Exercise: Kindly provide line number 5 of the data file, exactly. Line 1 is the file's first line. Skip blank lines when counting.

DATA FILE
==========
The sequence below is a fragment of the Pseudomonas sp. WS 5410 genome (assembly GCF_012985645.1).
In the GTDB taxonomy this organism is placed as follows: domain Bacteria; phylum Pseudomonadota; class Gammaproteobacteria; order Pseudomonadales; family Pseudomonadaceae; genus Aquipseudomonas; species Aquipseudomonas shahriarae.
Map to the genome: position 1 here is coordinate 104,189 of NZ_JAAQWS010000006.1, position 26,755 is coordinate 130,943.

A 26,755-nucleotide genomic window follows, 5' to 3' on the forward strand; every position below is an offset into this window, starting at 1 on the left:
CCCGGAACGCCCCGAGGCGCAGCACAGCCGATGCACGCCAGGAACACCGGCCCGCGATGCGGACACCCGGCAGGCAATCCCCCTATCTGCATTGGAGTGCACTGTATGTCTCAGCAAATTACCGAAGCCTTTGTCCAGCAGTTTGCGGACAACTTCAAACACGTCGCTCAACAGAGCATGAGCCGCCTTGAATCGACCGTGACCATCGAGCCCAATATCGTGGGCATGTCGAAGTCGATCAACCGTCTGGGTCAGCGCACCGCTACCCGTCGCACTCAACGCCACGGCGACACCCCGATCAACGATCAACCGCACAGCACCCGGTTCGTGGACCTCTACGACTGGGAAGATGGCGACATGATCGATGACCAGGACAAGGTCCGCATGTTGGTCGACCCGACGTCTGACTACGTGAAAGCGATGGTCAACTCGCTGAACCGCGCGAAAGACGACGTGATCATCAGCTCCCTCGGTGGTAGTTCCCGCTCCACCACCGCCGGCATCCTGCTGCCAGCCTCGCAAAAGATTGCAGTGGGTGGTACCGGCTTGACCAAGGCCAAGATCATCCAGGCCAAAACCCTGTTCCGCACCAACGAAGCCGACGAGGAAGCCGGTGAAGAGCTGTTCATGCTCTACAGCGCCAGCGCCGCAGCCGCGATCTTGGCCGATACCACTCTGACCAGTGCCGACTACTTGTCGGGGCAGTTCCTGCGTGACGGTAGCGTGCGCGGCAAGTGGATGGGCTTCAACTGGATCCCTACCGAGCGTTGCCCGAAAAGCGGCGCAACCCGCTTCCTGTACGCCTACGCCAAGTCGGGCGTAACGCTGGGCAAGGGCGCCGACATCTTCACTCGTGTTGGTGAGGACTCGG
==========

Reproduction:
CCCGGAACGCCCCGAGGCGCAGCACAGCCGATGCACGCCAGGAACACCGGCCCGCGATGCGGACACCCGGCAGGCAATCCCCCTATCTGCATTGGAGTGCACTGTATGTCTCAGCAAATTACCGAAGCCTTTGTCCAGCAGTTTGCGGACAACTTCAAACACGTCGCTCAACAGAGCATGAGCCGCCTTGAATCGACCGTGACCATCGAGCCCAATATCGTGGGCATGTCGAAGTCGATCAACCGTCTGGGTCAGCGCACCGCTACCCGTCGCACTCAACGCCACGGCGACACCCCGATCAACGATCAACCGCACAGCACCCGGTTCGTGGACCTCTACGACTGGGAAGATGGCGACATGATCGATGACCAGGACAAGGTCCGCATGTTGGTCGACCCGACGTCTGACTACGTGAAAGCGATGGTCAACTCGCTGAACCGCGCGAAAGACGACGTGATCATCAGCTCCCTCGGTGGTAGTTCCCGCTCCACCACCGCCGGCATCCTGCTGCCAGCCTCGCAAAAGATTGCAGTGGGTGGTACCGGCTTGACCAAGGCCAAGATCATCCAGGCCAAAACCCTGTTCCGCACCAACGAAGCCGACGAGGAAGCCGGTGAAGAGCTGTTCATGCTCTACAGCGCCAGCGCCGCAGCCGCGATCTTGGCCGATACCACTCTGACCAGTGCCGACTACTTGTCGGGGCAGTTCCTGCGTGACGGTAGCGTGCGCGGCAAGTGGATGGGCTTCAACTGGATCCCTACCGAGCGTTGCCCGAAAAGCGGCGCAACCCGCTTCCTGTACGCCTACGCCAAGTCGGGCGTAACGCTGGGCAAGGGCGCCGACATCTTCACTCGTGTTGGTGAGGACTCGG